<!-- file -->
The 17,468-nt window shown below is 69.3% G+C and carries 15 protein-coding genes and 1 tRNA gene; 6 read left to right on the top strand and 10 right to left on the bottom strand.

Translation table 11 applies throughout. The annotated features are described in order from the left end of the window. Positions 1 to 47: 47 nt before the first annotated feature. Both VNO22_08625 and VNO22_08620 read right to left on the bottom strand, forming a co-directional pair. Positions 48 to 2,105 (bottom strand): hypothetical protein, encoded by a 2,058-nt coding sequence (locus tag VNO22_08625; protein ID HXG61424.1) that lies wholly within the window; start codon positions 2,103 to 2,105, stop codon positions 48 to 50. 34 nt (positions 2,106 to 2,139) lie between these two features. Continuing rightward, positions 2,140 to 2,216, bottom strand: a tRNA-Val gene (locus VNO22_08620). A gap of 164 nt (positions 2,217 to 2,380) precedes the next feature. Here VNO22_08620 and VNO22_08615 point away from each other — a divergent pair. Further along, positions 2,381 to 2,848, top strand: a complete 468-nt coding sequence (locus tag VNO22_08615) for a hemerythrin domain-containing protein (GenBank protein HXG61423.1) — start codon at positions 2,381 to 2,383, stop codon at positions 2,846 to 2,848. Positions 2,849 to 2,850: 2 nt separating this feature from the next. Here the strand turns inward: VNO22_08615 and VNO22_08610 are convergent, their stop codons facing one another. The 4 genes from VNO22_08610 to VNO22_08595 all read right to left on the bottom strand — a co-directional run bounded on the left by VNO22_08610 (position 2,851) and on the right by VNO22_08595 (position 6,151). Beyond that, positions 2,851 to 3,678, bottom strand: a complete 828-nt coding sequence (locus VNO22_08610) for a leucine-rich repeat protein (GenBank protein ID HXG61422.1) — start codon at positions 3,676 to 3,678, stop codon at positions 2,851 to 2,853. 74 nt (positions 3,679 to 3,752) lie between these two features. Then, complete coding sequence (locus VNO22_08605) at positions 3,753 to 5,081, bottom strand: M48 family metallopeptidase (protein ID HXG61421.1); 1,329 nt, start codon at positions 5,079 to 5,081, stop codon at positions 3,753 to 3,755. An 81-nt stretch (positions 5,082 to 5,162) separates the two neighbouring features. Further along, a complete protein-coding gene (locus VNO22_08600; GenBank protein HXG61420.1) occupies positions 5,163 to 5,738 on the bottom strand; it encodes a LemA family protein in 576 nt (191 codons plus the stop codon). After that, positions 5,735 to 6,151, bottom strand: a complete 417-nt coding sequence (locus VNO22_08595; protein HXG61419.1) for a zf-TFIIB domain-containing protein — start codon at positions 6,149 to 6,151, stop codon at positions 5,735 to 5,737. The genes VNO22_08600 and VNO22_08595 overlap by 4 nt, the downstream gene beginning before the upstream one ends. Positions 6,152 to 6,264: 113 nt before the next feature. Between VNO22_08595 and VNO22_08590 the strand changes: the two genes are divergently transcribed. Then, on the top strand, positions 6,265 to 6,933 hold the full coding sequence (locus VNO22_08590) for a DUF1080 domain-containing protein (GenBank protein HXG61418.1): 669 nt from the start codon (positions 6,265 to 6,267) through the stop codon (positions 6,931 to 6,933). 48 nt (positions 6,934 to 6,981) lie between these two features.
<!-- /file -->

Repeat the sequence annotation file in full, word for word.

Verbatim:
The 17,468-nt window shown below is 69.3% G+C and carries 15 protein-coding genes and 1 tRNA gene; 6 read left to right on the top strand and 10 right to left on the bottom strand.

Translation table 11 applies throughout. The annotated features are described in order from the left end of the window. Positions 1 to 47: 47 nt before the first annotated feature. Both VNO22_08625 and VNO22_08620 read right to left on the bottom strand, forming a co-directional pair. Positions 48 to 2,105 (bottom strand): hypothetical protein, encoded by a 2,058-nt coding sequence (locus tag VNO22_08625; protein ID HXG61424.1) that lies wholly within the window; start codon positions 2,103 to 2,105, stop codon positions 48 to 50. 34 nt (positions 2,106 to 2,139) lie between these two features. Continuing rightward, positions 2,140 to 2,216, bottom strand: a tRNA-Val gene (locus VNO22_08620). A gap of 164 nt (positions 2,217 to 2,380) precedes the next feature. Here VNO22_08620 and VNO22_08615 point away from each other — a divergent pair. Further along, positions 2,381 to 2,848, top strand: a complete 468-nt coding sequence (locus tag VNO22_08615) for a hemerythrin domain-containing protein (GenBank protein HXG61423.1) — start codon at positions 2,381 to 2,383, stop codon at positions 2,846 to 2,848. Positions 2,849 to 2,850: 2 nt separating this feature from the next. Here the strand turns inward: VNO22_08615 and VNO22_08610 are convergent, their stop codons facing one another. The 4 genes from VNO22_08610 to VNO22_08595 all read right to left on the bottom strand — a co-directional run bounded on the left by VNO22_08610 (position 2,851) and on the right by VNO22_08595 (position 6,151). Beyond that, positions 2,851 to 3,678, bottom strand: a complete 828-nt coding sequence (locus VNO22_08610) for a leucine-rich repeat protein (GenBank protein ID HXG61422.1) — start codon at positions 3,676 to 3,678, stop codon at positions 2,851 to 2,853. 74 nt (positions 3,679 to 3,752) lie between these two features. Then, complete coding sequence (locus VNO22_08605) at positions 3,753 to 5,081, bottom strand: M48 family metallopeptidase (protein ID HXG61421.1); 1,329 nt, start codon at positions 5,079 to 5,081, stop codon at positions 3,753 to 3,755. An 81-nt stretch (positions 5,082 to 5,162) separates the two neighbouring features. Further along, a complete protein-coding gene (locus VNO22_08600; GenBank protein HXG61420.1) occupies positions 5,163 to 5,738 on the bottom strand; it encodes a LemA family protein in 576 nt (191 codons plus the stop codon). After that, positions 5,735 to 6,151, bottom strand: a complete 417-nt coding sequence (locus VNO22_08595; protein HXG61419.1) for a zf-TFIIB domain-containing protein — start codon at positions 6,149 to 6,151, stop codon at positions 5,735 to 5,737. The genes VNO22_08600 and VNO22_08595 overlap by 4 nt, the downstream gene beginning before the upstream one ends. Positions 6,152 to 6,264: 113 nt before the next feature. Between VNO22_08595 and VNO22_08590 the strand changes: the two genes are divergently transcribed. Then, on the top strand, positions 6,265 to 6,933 hold the full coding sequence (locus VNO22_08590) for a DUF1080 domain-containing protein (GenBank protein HXG61418.1): 669 nt from the start codon (positions 6,265 to 6,267) through the stop codon (positions 6,931 to 6,933). 48 nt (positions 6,934 to 6,981) lie between these two features.